Fires, gas masks, rocks, riot gear, gunfire, smoke pouring out of the smashed windows of an Advance Auto Parts ... everyone saw last night's news, and many St. Louisans were wary of becoming part of it. But following a grand jury's decision not to indict Ferguson police officer Darren Wilson for the shooting death of Michael Brown, attendees at Tuesday's impeccably timed local show by rap duo Run the Jewels weren't exactly in the mood to burn this motherfucker to the ground. Ten miles south of Ferguson, the Ready Room was crammed with bearded, sensitive rap fans who'd ventured out on a night when much of the city was bunkering down. They'd paid $30 for a hip-hop show, and given the tragic circumstances, they were hoping for the best one they'd ever seen.
St. Louis is a sprawling but largely uninhabited city; despite what you saw on the news, one could have driven all around town last night and not known anything was amiss. The normally bustling Grove neighborhood, site of the show, was a ghost town. Everyone was on high alert—I for one stayed hella sober—and the freeways, even those not blockaded, were particularly empty.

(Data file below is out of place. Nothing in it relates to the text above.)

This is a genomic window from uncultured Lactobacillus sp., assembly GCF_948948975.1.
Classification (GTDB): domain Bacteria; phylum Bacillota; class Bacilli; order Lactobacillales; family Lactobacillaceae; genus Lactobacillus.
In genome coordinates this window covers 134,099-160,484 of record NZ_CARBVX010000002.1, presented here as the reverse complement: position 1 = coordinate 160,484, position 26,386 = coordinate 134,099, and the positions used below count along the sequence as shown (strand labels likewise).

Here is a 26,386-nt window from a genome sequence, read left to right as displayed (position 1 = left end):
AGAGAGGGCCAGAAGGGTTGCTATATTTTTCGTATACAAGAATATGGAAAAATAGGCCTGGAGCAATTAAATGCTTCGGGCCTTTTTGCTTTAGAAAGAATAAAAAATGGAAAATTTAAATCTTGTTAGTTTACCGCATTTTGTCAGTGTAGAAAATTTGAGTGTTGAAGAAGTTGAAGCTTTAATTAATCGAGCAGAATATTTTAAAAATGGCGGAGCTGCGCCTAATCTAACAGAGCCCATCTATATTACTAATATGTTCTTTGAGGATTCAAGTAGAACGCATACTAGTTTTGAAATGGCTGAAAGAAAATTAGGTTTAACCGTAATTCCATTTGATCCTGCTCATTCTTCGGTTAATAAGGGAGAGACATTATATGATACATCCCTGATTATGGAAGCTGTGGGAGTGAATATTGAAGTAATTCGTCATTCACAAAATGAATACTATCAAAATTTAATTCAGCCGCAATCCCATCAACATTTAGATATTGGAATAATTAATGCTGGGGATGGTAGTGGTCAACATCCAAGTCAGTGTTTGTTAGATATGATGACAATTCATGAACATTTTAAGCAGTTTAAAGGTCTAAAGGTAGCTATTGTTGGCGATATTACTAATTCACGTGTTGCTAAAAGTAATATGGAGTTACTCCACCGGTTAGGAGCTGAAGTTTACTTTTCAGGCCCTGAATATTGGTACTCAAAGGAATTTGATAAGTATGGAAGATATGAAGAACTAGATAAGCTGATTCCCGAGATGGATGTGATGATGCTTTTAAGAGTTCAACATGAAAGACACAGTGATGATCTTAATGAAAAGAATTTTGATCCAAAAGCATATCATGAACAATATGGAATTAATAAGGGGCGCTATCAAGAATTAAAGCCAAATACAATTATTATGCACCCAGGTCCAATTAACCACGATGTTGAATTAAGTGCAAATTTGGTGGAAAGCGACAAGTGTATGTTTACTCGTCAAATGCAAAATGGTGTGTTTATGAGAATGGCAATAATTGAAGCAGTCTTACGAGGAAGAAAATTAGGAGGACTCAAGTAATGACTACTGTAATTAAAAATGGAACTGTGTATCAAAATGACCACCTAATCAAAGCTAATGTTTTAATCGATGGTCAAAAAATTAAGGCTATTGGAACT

Inside the club, the lineup was certainly stacked: Homegrown openers David Ruffin Theory featured delightful madman Rockwell Knuckles and citizen raptivist Tef Poe, who has been a steadfast voice for protesters in the wake of Michael Brown's August killing; diminutive indie-rap superhero Despot and super-intense Gotham duo Ratking followed. But oddly, no one said much about the evening's announcement at first. Considering the concert started just as the news was breaking, Tef Poe may not have had time to gather his thoughts, though he made up for it with his on-the-scene, not-so-figuratively fiery Instagram images throughout the rest of the night.
But Atlanta-born Killer Mike, standing in his 6XL shirt alongside Run the Jewels partner El-P, was born for this situation. Taking the stage to a cold opening with no music (usually they walk out to Queen's "We Are the Champions"), Mike sent an RIP to Brown, a word of support to peaceful protesters, and "thoughts and prayers for the people who could not hold their anger in, because riots are only the language of the unheard."